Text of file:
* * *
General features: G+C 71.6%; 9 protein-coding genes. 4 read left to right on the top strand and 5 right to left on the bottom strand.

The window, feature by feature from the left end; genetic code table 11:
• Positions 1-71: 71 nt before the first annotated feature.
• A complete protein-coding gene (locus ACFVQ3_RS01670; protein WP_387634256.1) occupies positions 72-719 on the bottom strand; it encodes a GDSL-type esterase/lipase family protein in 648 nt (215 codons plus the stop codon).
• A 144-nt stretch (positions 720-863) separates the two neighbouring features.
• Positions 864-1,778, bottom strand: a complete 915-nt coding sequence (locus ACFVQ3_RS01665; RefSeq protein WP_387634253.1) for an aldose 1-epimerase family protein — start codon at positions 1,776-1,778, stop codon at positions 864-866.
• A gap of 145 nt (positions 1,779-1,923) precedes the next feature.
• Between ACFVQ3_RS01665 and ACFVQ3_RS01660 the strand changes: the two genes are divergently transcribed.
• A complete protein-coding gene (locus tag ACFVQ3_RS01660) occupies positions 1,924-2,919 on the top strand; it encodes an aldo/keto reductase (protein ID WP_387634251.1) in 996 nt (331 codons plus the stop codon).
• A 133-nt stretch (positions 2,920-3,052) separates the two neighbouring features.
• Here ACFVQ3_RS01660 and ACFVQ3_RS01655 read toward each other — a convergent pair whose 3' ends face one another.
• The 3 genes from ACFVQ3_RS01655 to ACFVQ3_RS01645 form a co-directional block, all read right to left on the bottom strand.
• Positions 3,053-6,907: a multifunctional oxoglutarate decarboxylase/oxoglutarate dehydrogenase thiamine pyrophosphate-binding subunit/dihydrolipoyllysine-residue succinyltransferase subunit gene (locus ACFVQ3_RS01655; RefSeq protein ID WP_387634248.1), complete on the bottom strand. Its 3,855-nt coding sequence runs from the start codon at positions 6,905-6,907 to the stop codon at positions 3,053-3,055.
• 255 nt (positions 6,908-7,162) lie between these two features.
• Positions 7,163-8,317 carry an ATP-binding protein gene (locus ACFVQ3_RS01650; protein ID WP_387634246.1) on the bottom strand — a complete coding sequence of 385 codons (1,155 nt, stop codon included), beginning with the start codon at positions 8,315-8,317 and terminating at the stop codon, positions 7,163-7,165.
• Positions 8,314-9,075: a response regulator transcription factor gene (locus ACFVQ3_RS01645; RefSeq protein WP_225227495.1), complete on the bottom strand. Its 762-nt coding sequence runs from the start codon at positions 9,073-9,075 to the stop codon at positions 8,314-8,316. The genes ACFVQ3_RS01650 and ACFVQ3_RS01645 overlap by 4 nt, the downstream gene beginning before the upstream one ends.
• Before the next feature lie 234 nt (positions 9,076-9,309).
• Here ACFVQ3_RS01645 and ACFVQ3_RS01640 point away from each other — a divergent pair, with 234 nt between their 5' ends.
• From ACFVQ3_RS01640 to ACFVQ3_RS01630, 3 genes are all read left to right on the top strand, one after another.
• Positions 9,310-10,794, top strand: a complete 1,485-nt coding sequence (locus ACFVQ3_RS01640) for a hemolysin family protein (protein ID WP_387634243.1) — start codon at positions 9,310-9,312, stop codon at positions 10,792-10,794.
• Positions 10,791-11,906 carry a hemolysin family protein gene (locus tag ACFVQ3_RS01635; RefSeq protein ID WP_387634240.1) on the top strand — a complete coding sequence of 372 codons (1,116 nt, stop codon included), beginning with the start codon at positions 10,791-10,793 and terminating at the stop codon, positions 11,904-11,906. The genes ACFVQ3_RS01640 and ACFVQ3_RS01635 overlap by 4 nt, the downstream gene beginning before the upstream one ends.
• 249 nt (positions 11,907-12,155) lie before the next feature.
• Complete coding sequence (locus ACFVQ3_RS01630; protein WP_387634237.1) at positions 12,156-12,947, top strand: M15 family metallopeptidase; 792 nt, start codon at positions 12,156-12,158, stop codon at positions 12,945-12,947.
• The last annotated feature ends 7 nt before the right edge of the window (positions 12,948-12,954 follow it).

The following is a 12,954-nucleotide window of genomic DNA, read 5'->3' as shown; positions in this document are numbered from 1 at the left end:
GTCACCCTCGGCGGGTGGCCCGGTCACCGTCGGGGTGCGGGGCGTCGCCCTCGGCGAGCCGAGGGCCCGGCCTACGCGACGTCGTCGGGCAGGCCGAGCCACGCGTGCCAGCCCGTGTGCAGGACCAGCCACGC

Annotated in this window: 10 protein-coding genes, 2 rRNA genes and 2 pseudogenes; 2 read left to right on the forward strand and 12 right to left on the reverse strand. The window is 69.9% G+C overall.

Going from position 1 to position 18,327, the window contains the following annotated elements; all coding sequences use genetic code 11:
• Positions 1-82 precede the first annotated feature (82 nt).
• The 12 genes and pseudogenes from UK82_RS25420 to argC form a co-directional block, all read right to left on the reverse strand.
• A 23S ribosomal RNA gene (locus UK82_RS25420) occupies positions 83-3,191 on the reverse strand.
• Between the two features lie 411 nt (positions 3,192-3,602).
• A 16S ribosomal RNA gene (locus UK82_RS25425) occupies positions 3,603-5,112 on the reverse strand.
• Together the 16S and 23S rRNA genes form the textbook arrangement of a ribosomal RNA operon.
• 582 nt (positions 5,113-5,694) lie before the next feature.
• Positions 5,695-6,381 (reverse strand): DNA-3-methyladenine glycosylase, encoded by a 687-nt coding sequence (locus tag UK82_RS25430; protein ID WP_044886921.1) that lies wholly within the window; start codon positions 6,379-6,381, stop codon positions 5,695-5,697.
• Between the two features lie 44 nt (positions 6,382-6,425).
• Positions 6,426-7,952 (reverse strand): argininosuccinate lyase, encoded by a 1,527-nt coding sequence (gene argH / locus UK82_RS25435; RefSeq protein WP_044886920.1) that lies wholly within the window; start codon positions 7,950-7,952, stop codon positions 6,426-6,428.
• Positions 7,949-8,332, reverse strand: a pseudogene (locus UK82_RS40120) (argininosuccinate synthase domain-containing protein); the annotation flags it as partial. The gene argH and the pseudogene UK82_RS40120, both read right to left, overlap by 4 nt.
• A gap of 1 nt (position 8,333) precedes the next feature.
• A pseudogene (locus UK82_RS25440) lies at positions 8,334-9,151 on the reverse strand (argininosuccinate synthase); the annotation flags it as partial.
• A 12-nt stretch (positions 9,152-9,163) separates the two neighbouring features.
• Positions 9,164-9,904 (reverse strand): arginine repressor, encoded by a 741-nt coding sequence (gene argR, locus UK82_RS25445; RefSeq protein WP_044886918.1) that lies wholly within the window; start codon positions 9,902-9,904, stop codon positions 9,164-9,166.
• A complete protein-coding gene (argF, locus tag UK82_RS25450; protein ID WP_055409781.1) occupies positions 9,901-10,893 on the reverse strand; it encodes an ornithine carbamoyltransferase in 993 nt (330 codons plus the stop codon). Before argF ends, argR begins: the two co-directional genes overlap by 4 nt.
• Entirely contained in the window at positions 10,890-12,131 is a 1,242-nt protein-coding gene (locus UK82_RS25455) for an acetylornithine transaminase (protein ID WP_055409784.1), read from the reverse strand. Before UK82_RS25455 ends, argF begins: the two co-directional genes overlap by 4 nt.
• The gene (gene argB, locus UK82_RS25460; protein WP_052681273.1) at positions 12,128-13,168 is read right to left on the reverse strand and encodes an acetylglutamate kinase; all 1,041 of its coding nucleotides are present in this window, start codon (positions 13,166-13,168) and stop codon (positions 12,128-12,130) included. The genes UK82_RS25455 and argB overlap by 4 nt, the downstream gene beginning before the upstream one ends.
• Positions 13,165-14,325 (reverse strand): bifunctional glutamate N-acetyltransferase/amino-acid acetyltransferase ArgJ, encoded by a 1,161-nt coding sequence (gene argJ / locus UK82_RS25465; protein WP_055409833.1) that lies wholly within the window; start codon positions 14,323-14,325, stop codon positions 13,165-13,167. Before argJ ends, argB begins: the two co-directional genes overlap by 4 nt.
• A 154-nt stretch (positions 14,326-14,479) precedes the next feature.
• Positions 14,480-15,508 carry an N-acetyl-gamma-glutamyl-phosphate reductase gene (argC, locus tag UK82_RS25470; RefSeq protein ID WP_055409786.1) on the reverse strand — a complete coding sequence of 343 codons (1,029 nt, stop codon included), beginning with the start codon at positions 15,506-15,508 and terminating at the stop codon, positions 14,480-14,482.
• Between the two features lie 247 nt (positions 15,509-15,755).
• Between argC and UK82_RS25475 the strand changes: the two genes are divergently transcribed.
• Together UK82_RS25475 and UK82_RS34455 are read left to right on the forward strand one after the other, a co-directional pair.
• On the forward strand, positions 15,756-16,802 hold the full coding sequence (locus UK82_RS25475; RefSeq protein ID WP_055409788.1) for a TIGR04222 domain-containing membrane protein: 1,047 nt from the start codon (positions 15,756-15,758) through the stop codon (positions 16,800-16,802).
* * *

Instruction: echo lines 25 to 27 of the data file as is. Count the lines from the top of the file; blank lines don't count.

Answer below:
The following is a 12,954-nucleotide window of genomic DNA, read 5'->3' as shown; positions in this document are numbered from 1 at the left end:
GTCACCCTCGGCGGGTGGCCCGGTCACCGTCGGGGTGCGGGGCGTCGCCCTCGGCGAGCCGAGGGCCCGGCCTACGCGACGTCGTCGGGCAGGCCGAGCCACGCGTGCCAGCCCGTGTGCAGGACCAGCCACGC

Annotated in this window: 10 protein-coding genes, 2 rRNA genes and 2 pseudogenes; 2 read left to right on the forward strand and 12 right to left on the reverse strand. The window is 69.9% G+C overall.